- Richt and Grantham have said they did not intentionally let Tennessee score the final touchdown. Assuming that’s true (and the film shows it is), boy that was pretty awful run defense.

- That said, there were a lot of moments where this game could have stayed on course for a Georgia comfortable win. The main one was Tennessee’s first touchdown, making it 17-10. It was the third-down pass where Marquez North tippy-toed in the end zone. It was a great throw by Worley, but Georgia’s coverage wasn’t good. Safety Corey Moore and Amarlo Herrera were on the coverage. A safety and a middle linebacker. But Grantham went with a zone-blitz on the play, it was just picked up very well by Tennessee, giving Worley time to throw. That particular play you can’t pin too much on schematics.

- Marshall looked really good before the injury, especially his first couple of carries. Granted, the holes were there, but Marshall had that burst, and if he had never been hurt, probably would have broken one at some point. J.J. Green did have a fine game, but if Marshall doesn’t get hurt, this game probably doesn’t go to overtime.

- John Theus replaced Kolton Houston at right tackle for the second series, earlier than usual. (Danielson said that Theus got the start, but that wasn’t the case.)

- The offense was making an effort to get Rantavious Wooten more involved in the first quarter, even before all the injuries. While he only had two catches coming into the game, he had four in the first half, including a touchdown, before any receiver was hurt. That’s a decent sign going forward.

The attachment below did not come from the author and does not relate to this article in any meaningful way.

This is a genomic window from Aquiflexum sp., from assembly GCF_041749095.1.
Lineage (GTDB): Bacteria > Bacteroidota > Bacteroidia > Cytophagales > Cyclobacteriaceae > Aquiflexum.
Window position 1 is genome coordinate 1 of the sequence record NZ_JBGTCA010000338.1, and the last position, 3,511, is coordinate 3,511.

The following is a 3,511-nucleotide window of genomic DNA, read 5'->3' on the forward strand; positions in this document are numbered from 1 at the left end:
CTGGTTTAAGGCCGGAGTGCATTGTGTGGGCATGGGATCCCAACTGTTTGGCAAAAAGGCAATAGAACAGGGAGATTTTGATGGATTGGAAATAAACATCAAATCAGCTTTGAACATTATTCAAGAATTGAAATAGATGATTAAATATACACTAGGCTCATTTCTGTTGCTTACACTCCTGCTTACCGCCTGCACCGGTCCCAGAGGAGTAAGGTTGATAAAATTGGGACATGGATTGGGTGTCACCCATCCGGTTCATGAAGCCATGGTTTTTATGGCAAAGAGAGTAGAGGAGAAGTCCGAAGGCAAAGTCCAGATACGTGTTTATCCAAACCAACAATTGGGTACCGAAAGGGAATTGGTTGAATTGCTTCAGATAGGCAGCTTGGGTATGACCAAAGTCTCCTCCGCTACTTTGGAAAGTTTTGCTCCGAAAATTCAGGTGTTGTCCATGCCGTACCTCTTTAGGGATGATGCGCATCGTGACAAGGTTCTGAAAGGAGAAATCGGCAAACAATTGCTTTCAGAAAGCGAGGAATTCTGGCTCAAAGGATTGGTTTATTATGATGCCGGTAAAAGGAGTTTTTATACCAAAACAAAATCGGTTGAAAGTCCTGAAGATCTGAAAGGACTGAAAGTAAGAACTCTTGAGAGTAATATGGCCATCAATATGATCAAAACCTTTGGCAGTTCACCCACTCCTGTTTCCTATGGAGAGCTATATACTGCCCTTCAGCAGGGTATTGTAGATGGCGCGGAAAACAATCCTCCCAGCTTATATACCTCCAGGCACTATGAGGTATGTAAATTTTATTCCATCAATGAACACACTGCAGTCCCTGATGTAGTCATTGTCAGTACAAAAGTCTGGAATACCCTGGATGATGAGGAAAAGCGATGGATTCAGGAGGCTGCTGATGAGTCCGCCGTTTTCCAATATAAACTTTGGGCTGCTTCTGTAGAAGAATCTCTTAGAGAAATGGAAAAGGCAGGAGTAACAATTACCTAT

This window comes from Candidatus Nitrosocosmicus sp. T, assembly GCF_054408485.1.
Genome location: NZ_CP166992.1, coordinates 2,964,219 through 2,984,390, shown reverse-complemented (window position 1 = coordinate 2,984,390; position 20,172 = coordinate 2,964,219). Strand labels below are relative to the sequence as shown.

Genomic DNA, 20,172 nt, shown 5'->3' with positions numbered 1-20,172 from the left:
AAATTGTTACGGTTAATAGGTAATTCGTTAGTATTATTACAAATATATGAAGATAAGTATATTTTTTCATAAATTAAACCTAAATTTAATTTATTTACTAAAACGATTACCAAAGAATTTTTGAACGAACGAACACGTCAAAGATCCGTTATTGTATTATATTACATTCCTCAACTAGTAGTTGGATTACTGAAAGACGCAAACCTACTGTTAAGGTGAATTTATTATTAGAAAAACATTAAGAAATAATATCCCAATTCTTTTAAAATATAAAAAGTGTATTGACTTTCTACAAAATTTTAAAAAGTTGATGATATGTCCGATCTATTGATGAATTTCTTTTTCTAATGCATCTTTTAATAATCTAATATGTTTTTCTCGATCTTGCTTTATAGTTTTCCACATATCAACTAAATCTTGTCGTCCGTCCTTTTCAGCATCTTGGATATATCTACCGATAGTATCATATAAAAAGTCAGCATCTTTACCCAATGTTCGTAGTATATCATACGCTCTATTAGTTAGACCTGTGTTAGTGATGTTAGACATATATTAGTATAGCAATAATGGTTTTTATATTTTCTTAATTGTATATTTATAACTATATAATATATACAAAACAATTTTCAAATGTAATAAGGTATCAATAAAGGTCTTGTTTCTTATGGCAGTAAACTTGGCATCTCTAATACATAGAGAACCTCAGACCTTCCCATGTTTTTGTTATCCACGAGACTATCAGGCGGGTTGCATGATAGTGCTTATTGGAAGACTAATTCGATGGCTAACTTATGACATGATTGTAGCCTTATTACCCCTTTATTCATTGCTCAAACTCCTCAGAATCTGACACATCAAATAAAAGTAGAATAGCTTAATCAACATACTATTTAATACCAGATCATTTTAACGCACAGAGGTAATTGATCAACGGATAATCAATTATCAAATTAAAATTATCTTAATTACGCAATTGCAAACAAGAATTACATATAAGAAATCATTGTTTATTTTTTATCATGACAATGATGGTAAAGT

- Chris Conley’s one-handed catch was A.J. Green-esque. He’s still healthy, by the way.

- Great catch by Wooten on the goal-line, and great trust by Murray putting the ball that low.

- I had a chance to look closer at the defensive delay of game penalty on Blake Sailors, which allowed Tennessee to go for it on fourth-and-1 (and convert) on its way to the touchdown to make it 24-24. It’s a call you don’t see much, but Sailors did do what the officials flagged him for: He bluffed in order to try to get the Vols to jump, and it worked. The officials just alertly saw that it was Sailors doing the jumping. Now, did Sailors do it so obviously that it screamed for a flag? That’s debatable.

- The end of regulation: When Georgia drove inside the 10, Murray did so by completing passes or handing off only to freshmen (J.J. Green, Douglas and Reggie Davis) or a walk-on (Rhett McGowan). And on two of the goal-line throws, you had a tailback (Green) and tight end (Lynch) flexed out as receivers.

- Final thought: Aaron Murray and the offensive line deserve a lot of credit. So does Richt, not showing any signs of panic as the game seemingly slips away. The defense and special teams? Well ... yeah.

Related stories:

Georgia's offense moves on what's left

Gurley looks doubtful to play against Missouri

Damon Evans to vote in Harris football poll

Ledger-Enquirer is pleased to provide this opportunity to share information, experiences and observations about what's in the news. Some of the comments may be reprinted elsewhere in the site or in the newspaper. We encourage lively, open debate on the issues of the day, and ask that you refrain from profanity, hate speech, personal comments and remarks that are off point. Thank you for taking the time to offer your thoughts.

Commenting FAQs | Terms of Service